South Korean Opposition Leader Stabbed in Neck During Public Visit to Busan

BUSAN, South Korea – On Tuesday, opposition leader Lee Jae-myung of South Korea was stabbed in the neck by an unidentified assailant during a visit to the city of Busan, according to police. The 59-year-old head of the main opposition Democratic Party was airlifted to a hospital in Seoul after receiving emergency treatment in Busan and is now reported to be recovering in intensive care following a two-hour operation.

The attack occurred while Lee was walking through a crowd of journalists and others after touring the proposed site of a new airport in Busan. The assailant approached Lee under the pretense of asking for his autograph, then stabbed him in the left side of his neck, according to senior Busan police officer Sohn Jae-han.

Despite the attack, Lee was conscious and not in critical condition immediately afterward, according to police and emergency officials. The suspect, identified as a 67-year-old man, told investigators that he purchased the 7-inch knife online. Police are currently investigating the motive behind the attack and are expected to request the suspect’s formal arrest for alleged attempted murder.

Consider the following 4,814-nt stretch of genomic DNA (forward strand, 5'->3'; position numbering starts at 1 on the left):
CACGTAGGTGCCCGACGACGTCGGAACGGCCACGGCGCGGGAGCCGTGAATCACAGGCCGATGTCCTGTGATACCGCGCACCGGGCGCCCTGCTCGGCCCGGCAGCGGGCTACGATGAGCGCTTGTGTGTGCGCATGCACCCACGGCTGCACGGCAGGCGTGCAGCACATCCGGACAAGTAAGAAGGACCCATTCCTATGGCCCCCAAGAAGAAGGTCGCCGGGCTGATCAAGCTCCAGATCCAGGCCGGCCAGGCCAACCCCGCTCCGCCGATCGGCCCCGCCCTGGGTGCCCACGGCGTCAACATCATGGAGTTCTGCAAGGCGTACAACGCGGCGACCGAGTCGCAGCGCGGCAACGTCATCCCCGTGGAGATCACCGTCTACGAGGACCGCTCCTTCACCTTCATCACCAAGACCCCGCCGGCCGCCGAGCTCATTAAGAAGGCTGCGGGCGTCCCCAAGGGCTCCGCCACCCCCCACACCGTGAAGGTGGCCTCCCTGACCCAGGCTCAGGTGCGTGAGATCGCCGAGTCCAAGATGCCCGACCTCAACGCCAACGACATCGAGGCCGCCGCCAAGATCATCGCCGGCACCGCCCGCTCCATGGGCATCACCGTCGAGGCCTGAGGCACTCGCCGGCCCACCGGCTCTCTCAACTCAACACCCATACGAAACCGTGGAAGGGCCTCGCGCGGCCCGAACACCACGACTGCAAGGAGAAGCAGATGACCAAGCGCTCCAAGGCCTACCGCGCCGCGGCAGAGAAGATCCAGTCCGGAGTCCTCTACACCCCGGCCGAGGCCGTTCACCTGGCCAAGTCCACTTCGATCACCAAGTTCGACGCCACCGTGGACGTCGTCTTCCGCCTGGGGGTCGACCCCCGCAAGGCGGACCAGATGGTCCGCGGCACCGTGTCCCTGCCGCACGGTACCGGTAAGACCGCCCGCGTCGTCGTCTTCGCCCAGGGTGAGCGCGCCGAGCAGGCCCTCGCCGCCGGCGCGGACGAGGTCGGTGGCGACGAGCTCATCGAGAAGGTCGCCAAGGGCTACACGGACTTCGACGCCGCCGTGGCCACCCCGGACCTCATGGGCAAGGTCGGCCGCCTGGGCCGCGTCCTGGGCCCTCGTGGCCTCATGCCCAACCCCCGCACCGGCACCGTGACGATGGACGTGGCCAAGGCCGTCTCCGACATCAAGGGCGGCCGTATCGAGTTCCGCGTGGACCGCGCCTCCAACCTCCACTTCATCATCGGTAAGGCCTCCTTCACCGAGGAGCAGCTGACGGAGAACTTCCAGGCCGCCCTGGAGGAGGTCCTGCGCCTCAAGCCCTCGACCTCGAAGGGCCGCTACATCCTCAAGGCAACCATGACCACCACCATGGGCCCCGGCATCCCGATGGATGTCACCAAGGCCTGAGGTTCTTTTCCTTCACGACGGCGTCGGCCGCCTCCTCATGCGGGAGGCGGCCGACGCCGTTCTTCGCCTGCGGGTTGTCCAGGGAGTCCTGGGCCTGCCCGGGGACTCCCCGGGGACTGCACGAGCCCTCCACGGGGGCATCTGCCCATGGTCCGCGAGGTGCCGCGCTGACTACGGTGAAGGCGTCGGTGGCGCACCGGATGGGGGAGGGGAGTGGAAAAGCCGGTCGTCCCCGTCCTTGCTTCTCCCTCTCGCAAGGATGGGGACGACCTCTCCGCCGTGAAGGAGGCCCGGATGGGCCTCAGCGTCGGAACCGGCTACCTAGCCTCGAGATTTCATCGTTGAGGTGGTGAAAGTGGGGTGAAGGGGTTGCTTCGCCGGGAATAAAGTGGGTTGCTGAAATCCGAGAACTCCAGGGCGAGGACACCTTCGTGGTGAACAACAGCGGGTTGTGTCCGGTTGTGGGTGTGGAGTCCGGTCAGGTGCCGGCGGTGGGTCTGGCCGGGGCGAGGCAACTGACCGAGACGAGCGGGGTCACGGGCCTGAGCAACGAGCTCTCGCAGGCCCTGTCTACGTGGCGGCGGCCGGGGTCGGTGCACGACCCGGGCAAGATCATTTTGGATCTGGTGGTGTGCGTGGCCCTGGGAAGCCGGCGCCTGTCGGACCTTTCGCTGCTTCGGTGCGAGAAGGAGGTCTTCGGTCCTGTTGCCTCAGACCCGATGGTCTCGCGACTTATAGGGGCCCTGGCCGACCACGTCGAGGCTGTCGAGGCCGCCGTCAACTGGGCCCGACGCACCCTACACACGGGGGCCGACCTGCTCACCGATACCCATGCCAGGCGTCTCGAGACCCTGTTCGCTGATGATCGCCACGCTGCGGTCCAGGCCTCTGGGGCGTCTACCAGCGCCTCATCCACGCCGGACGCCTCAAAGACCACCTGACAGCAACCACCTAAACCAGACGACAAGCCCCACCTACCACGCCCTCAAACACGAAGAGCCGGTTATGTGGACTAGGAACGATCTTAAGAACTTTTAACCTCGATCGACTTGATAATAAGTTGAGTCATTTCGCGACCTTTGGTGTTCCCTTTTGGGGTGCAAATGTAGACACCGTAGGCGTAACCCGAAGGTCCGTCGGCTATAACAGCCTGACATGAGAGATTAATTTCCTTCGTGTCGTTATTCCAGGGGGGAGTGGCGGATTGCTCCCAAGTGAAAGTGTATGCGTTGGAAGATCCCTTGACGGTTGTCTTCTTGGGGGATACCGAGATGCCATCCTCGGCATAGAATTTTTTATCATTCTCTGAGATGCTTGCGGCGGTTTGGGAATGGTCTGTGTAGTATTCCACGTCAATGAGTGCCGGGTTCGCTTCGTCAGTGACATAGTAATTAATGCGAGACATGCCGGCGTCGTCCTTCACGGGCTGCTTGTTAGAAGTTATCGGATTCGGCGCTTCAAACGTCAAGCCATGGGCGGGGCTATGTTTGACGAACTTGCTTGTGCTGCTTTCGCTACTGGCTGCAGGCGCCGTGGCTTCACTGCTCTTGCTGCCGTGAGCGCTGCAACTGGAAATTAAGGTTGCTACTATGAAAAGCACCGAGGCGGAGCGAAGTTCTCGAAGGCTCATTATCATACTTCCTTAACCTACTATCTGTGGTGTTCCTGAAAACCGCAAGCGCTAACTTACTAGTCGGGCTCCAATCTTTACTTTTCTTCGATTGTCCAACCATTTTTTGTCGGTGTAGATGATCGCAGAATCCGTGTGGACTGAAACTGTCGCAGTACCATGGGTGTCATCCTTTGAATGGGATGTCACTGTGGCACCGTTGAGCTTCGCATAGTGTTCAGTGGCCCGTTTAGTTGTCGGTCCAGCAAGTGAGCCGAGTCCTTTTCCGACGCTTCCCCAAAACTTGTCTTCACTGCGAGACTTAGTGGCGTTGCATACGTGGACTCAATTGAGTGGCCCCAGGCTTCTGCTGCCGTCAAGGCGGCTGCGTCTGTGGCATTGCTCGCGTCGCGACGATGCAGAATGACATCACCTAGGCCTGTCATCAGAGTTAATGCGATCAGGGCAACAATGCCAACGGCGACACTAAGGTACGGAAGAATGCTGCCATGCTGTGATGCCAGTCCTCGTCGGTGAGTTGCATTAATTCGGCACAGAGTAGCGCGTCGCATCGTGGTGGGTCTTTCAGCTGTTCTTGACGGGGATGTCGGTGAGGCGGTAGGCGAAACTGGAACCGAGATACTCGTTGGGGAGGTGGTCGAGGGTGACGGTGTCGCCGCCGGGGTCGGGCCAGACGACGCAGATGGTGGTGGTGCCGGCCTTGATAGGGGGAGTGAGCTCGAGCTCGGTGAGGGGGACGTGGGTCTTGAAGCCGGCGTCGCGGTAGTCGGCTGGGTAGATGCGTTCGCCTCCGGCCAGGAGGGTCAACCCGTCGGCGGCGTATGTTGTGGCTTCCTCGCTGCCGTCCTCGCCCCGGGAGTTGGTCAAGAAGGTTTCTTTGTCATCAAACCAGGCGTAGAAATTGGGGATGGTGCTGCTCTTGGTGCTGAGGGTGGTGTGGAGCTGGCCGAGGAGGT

The incident has prompted President Yoon Suk Yeol to express deep concern over Lee’s health, ordering authorities to conduct a thorough investigation into the attack. This act of violence has been labeled as a “terrorist attack” on Lee and a serious threat to democracy by his Democratic Party, which is urging law enforcement to swiftly investigate the matter.

The attack on Lee comes in the wake of his narrow loss to President Yoon in the presidential election, with recent public surveys pointing to Lee and his main conservative rival as early favorites to succeed Yoon when his term ends in 2027. Despite his defeat, Lee has remained a vocal critic of Yoon’s policies and has faced allegations of corruption, which he has vehemently denied.

This incident is the latest in a series of violent attacks on high-profile figures in South Korea in recent years, raising concerns about the safety of public officials in the country.